I’ve mentioned several (or a hundred) times that THE THINGS THEY CARRIED is the first book I read that made me recognize GOOD writing. But, it wasn’t the thing that made me want to be a writer. I guess I’ve always written in some regard. I’ve kept a journal/diary since junior high. My third grade teacher, Mrs. Bricker, had very nice things to say about my 25 page story that she read (I think). In my sixth grade memory book I said I was going to be a successful author. But, I think somewhere inside I didn’t know if I could actually be a writer. A didn’t know any writers. They seemed like mysterious figures no one actually saw. Interestingly enough, it was a movie that allowed me to finally SEE writers.

In 1997, the winter of my senior of high school, GOOD WILL HUNTING was released. I think I saw it three or four times in the theater, quoted in endlessly with my sister and a few friends, and bought the screenplay, the soundtrack (on CD), and the movie poster. Interesting fact: the poster has been with me to six different places and now hangs in the office/porch. And, it’s laminated for extra protection. Sure, the story was good, the characters were interesting, and there were many quotable lines, but it was the first time in my memory that the people who wrote the script got the spotlight. I’d seen the “written by” credit many times but it never clicked that someone wrote the dialogue and scene description. Maybe it’s obvious, but it wasn’t to my teenage self. Maybe because film are something we see and hear and reading is letters on a page.

Plus, Matt Damon and Ben Affleck were EVERYWHERE talking about their friendship and experience writing and making the movie. Are the VHS tapes with their multiple television appearances somewhere in my parents’ house? Probably.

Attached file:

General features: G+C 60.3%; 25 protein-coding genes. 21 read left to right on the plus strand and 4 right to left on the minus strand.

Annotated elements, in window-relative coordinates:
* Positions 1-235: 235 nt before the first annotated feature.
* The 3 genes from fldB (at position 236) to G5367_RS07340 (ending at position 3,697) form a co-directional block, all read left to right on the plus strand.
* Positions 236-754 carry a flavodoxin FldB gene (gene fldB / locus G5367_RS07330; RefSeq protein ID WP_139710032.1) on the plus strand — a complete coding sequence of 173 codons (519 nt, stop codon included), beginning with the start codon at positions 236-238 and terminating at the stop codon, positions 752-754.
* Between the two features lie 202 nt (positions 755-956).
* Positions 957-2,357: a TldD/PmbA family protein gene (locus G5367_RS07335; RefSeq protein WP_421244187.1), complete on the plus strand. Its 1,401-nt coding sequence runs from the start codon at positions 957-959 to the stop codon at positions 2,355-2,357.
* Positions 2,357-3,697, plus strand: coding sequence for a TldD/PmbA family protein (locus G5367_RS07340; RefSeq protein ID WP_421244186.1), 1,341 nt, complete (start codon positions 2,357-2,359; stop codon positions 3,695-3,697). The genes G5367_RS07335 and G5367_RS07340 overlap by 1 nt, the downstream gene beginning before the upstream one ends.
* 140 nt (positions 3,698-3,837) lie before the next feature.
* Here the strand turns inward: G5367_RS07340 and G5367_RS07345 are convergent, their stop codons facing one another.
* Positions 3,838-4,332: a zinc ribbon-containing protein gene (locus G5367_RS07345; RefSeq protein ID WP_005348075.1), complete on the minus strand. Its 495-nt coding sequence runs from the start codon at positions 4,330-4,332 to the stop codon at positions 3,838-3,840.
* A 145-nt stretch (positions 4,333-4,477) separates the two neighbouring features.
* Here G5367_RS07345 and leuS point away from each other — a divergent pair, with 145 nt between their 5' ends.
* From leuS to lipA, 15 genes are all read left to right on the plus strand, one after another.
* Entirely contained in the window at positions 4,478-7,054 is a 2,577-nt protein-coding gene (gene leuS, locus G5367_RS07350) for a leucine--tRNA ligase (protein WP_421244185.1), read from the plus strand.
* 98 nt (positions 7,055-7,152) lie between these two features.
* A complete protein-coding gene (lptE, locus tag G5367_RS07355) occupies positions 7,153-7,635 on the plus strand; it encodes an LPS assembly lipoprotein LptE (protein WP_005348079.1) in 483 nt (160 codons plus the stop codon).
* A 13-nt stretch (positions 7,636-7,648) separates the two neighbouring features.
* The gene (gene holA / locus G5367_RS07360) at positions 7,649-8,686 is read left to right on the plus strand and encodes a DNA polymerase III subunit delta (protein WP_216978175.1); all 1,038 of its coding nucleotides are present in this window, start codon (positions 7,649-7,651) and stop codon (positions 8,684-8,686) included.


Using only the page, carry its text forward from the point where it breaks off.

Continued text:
What a Way to Spend a Day

Part of being an author is talking about your work. More specifically, going to an event of sorts to talk about your work. Almost two years after I was supposed to go to my first event as an AUTHOR, I finally got my chance two days ago when I went to Conant High School’s third annual Author Day.

Here are some thoughts:
First of all, what an amazing opportunity for students to engage with an author. I don’t think I met an author until I was out of college. I remember an author (maybe) visited my elementary school for an all-school assembly. She did some Q&A at the end and did not call me on so I never got to ask her how to get a book published.

Secondly, I know not every kid in the auditorium during first period is really excited to hear all about writing, and books, and all that fun stuff. As I went through my presentation and saw some kids on their phones and more than a few snoozing, I began to doubt is anyone was getting anything out of what I was saying.

Thirdly, I need to expand my presentation for the next event. It was not my intention to leave so much time for questions and we all know how high school students love to speak up and ask a question in the company of hundreds of their peers.

Fourthly, I am thankful for the girl who asked the question about writer’s block so I could give her one of the ten copies of MAN UP the school had bought to give away to students. She said she was working on a similar story and told me maybe my book would give her inspiration as she wrote it.

To quote my favorite song from Tick, Tick…Boom: “What a way to spend a day…I’m gonna spend my time this way.”

Another Inspirational Lady

Last week, I talked about how my mom indirectly provided me with inspiration for a key detail in THE WAR ON ALL FRONTS. This week, I’d like to talk about another lady who has crept into a short story, a whole screenplay I wrote in college, and then found her way in this book too.